11. Skip the small talk
Most of us tend to make polite conversation by default. But you might long for more meaningful conversations with people you care about. Pop star news won’t make you feel more connected to your friends or partner like a good heart-to-heart can. So don’t shy away from that.
😊💬 If you need some help starting more open and honest conversations, try the Fast Friends technique. Ask a colleague, friend, family member, or partner to participate in this exercise in self-disclosure. It can dramatically increase closeness and connection, helping you form stronger and healthier relationships.
12. Talk to strangers
In a surprising twist to the adage ‘don’t talk to strangers,’ modern research shows most of us feel happier talking with people we’ve never met before. So your instinct to put your best face on before someone new also effectively boosts your positivity and mood.
The New York Times reports introverts and extroverts were happier when they had greater social interactions with strangers.
📵🚝 Put the phone away on public transport and talk to someone seated beside you. Even chatting with your bank teller, grocer, or taxi driver may give you the dopamine boost you need when you least expect it.
The key is in your hands if you want to unlock yourself from the loneliness trap. Shifting your focus from yourself to others is a great way to do it. In a recent UK study, every 2 out of 3 people reported feeling less isolated after volunteer work.
🙌🏼 Find a cause you believe in and dedicate some time in your week to it to combat loneliness. The best part about volunteering for a social cause is you’ll meet people who care about the same things you do while helping to make the world a better place.
14. Be wary of social media
There’s increasing evidence linking social media usage with depression. Sun-drenched holiday pictures from influencer accounts might feel good in the short term, but yearning for an aspirational lifestyle you can’t afford can contribute to deteriorating mental health.
👩🏻💻 Use social media to make new friends and reach out to existing ones. Avoid mindless doom scrolling through feeds you might get sucked into because of sneaky algorithms.
15. Admit your feelings
If you’re feeling lonely, ditch the shame in admitting it. It doesn’t mean there’s anything wrong with you, and being ashamed only makes you feel worse. Loneliness is a simple biological response to isolation. After all, you can’t experience well-being if you don’t feel connected and secure.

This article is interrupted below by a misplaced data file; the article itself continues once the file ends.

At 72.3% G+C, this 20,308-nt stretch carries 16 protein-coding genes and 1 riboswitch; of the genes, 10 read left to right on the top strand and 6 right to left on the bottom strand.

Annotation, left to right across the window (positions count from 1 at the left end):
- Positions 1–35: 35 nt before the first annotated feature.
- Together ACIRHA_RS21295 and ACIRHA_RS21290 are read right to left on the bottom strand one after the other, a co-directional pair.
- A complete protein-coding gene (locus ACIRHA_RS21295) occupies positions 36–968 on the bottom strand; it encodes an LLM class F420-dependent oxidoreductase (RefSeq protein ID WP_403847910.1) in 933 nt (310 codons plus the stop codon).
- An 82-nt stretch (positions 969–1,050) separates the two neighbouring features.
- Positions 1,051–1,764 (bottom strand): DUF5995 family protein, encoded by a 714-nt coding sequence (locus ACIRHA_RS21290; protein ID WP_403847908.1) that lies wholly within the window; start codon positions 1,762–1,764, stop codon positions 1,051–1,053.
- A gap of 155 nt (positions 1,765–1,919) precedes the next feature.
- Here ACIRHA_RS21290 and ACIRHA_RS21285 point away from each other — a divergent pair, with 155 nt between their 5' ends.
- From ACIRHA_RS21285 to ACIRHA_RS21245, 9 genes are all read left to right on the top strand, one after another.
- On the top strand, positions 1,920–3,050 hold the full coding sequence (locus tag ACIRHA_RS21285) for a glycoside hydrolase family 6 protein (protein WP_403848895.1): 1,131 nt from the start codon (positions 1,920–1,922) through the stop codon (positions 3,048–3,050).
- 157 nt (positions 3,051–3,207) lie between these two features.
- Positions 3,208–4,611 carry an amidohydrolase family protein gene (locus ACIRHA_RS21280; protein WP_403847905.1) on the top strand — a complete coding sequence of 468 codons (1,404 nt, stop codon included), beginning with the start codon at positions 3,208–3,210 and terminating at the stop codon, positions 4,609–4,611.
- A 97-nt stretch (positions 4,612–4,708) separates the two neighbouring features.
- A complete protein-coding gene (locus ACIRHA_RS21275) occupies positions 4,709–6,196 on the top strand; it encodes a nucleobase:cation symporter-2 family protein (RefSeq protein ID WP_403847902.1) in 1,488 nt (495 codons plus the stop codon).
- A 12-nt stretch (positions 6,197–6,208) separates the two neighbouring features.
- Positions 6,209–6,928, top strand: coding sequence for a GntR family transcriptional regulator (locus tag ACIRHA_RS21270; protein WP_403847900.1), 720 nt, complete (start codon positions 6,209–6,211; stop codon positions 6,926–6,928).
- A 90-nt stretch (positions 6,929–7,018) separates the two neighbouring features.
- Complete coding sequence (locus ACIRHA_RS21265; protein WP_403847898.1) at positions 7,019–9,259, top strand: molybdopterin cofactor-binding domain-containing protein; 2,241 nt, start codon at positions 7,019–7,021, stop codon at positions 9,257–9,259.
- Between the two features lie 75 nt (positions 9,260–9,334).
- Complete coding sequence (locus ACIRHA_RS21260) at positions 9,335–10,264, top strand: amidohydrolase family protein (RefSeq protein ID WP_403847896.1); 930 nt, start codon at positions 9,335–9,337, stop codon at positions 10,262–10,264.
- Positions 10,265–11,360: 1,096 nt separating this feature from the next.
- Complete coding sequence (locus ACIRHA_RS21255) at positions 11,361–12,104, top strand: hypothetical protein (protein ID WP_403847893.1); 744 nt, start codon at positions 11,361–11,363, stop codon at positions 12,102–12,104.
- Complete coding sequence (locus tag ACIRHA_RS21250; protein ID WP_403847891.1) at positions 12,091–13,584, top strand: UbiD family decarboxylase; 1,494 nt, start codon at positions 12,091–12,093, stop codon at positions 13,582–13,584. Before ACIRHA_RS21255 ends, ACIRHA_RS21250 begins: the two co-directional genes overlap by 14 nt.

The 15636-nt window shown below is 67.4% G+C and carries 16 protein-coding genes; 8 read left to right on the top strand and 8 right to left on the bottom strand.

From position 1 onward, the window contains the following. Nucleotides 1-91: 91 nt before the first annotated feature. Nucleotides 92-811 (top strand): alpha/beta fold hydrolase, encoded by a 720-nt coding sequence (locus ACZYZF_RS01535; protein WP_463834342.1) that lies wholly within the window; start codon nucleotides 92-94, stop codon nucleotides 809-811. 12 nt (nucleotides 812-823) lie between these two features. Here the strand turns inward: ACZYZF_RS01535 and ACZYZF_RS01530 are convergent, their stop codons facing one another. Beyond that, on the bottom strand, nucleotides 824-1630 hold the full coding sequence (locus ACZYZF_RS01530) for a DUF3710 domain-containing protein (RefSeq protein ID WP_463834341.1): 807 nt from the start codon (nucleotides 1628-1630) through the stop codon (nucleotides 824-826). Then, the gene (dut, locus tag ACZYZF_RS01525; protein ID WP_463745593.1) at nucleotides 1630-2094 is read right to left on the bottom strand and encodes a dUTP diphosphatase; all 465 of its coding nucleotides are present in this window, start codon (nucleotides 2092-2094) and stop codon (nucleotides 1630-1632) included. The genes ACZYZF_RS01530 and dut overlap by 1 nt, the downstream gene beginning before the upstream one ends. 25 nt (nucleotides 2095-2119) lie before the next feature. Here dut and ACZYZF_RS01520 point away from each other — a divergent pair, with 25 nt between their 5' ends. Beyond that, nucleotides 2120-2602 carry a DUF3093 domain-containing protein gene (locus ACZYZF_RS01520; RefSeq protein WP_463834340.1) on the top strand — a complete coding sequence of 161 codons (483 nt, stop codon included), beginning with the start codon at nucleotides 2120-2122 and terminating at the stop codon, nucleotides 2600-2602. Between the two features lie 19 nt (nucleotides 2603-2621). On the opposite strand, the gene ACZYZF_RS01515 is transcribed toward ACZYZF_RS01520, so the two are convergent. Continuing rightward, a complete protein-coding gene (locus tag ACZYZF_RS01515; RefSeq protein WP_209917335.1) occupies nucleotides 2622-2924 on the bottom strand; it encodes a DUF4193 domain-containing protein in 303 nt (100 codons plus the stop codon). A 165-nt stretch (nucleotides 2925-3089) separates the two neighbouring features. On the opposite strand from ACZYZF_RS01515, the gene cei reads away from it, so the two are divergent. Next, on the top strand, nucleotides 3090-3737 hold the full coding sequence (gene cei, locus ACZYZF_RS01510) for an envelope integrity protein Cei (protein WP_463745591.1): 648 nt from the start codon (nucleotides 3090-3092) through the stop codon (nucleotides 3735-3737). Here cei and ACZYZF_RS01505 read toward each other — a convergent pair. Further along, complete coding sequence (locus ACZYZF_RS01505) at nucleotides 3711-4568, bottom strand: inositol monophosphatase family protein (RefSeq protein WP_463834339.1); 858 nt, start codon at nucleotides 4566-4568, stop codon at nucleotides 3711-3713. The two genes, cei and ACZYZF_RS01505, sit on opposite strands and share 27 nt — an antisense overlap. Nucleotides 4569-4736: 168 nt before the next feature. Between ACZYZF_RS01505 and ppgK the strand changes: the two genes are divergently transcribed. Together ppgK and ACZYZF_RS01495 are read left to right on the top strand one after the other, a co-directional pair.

Feeling lonely is as natural as hunger and thirst without food or water.
💙 While there’s no way to ‘switch off’ loneliness, there are many simple steps you can take to combat it. Find a new hobby, practise mindfulness, exercise, or use any other tips we’ve shared. You’ve got this.
You’re not alone
Though many people feel lonely and exhausted working from home, remote work is still the future. According to the 2020 State of Remote Work report, most employees want to keep working remotely. The key to maintaining a healthy WFH lifestyle is to do all we can to remain connected: to ourselves, our friends, and each other.
Follow healthy steps to combat loneliness so you can enjoy all the things you found exciting about remote working in the first place: savings, no daily commute, and more time for family and friends.
There’s nothing better than feeling in tune with yourself, and a good frame of mind is essential for personal and professional well-being.
Luckily, it’s simple to achieve. You don’t have to wait for social opportunities to stop feeling lonely. Follow some simple steps, and you’ll beat loneliness from remote working in no time.
Interested in exploring fantastic remote working options? Check out the latest openings in remote customer service positions for international brands on our platform, and see how Cocoroco works for you.